It doesn't really matter which of these conjuring tricks Microsoft actually used in defining C#. My problem is that both options seem ghetto to me. More formally, I don't think either one has precedent in any computer language that is widely used. I would be interested in seeing a counterexample if anyone can come up with one.

    By "ghetto," I also mean that parameterized macros as would be necessary for #2 are typically frowned upon by architect types. Compile-time text replacement is tempting in its power, but ultimately gets to be very messy. What Microsoft wants is the neatness of IDisposable... but they can't actually build this into the language. They have to settle for coincidences, text replacement, etc.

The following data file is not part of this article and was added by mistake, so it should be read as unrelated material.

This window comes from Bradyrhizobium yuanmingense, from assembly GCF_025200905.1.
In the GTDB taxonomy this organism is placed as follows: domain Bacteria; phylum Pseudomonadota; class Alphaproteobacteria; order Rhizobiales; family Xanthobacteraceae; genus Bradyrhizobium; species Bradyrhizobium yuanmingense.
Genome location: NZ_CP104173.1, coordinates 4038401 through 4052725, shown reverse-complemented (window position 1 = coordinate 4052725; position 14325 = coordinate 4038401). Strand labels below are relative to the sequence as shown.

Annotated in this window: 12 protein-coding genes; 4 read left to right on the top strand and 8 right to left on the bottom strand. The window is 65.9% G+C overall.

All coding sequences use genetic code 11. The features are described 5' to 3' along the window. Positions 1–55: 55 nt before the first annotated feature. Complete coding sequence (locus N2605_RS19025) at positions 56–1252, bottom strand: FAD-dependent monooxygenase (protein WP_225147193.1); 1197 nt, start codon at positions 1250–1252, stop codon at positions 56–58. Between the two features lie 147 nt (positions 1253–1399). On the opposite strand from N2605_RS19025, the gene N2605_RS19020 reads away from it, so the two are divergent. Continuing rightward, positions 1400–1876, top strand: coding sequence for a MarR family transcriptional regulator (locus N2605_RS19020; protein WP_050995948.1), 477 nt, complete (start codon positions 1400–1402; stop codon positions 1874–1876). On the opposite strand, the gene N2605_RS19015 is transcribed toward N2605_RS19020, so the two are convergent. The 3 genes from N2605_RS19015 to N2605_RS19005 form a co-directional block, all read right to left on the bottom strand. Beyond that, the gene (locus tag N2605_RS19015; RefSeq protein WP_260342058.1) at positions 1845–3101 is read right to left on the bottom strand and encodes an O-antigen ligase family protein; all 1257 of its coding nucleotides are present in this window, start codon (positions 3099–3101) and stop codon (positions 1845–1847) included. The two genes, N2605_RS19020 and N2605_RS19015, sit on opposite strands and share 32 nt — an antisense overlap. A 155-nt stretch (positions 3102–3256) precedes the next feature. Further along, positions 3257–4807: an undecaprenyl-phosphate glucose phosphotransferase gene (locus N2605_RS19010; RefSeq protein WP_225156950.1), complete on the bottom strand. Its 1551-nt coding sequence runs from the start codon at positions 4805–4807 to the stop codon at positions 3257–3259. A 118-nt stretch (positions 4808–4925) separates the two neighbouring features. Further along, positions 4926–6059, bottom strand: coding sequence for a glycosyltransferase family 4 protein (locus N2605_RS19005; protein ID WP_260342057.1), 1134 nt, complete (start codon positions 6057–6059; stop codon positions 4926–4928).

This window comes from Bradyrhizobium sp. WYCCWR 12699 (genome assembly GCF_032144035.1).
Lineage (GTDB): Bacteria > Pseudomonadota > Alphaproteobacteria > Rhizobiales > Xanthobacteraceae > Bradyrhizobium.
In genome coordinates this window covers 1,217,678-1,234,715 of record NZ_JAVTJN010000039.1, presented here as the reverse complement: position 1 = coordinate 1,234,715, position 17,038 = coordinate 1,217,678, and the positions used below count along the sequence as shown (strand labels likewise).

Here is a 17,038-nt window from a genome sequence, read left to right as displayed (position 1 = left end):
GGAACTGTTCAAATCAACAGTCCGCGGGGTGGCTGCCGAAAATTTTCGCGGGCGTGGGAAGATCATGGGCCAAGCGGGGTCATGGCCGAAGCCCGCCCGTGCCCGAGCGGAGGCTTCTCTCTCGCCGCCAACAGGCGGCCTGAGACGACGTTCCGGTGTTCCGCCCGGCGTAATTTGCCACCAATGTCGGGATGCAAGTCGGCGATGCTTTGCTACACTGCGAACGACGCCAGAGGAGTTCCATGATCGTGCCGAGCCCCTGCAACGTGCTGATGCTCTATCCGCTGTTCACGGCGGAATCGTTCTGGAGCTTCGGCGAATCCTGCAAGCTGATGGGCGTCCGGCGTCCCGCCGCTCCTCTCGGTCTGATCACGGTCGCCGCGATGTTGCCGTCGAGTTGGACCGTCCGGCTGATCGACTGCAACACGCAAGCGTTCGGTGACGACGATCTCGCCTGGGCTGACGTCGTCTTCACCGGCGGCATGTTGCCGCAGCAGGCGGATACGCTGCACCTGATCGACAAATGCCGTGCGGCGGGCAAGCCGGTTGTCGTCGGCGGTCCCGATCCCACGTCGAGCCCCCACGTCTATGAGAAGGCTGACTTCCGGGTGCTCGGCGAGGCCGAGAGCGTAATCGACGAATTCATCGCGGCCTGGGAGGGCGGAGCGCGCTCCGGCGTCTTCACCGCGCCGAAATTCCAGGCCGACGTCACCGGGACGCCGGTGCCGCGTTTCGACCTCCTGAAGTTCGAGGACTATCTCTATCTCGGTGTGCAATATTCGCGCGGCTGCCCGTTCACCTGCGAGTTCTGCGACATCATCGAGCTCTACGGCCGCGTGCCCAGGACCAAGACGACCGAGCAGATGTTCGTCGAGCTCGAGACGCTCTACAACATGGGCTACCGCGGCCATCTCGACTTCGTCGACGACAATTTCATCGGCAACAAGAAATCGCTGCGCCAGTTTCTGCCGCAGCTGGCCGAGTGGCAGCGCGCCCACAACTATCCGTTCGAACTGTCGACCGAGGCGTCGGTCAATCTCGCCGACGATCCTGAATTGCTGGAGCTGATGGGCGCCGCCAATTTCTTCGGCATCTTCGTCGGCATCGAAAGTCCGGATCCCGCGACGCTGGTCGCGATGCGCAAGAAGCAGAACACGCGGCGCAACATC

So, I still think this part of .NET, or of C# at least, is very out-of-place.



  • The <FONT color=#000080>using</FONT> keyword is "syntactical sugar" (like a pre-compile macro) and is identical to a scoped try/finally block with a Dispose method called in finally.

    { Obj x = new Obj(); try { x.Work(); } finally { x.Dispose; } } 

    There are several instances of this, such as <FONT color=#000080>for each</FONT>, <FONT color=#000080>lock</FONT> and <FONT color=#000080>var</FONT>, where the compiler "unmacros" the code before compiling it. VisualBasic.NET is filled with even more examples of this, and properties kinda work that way, too.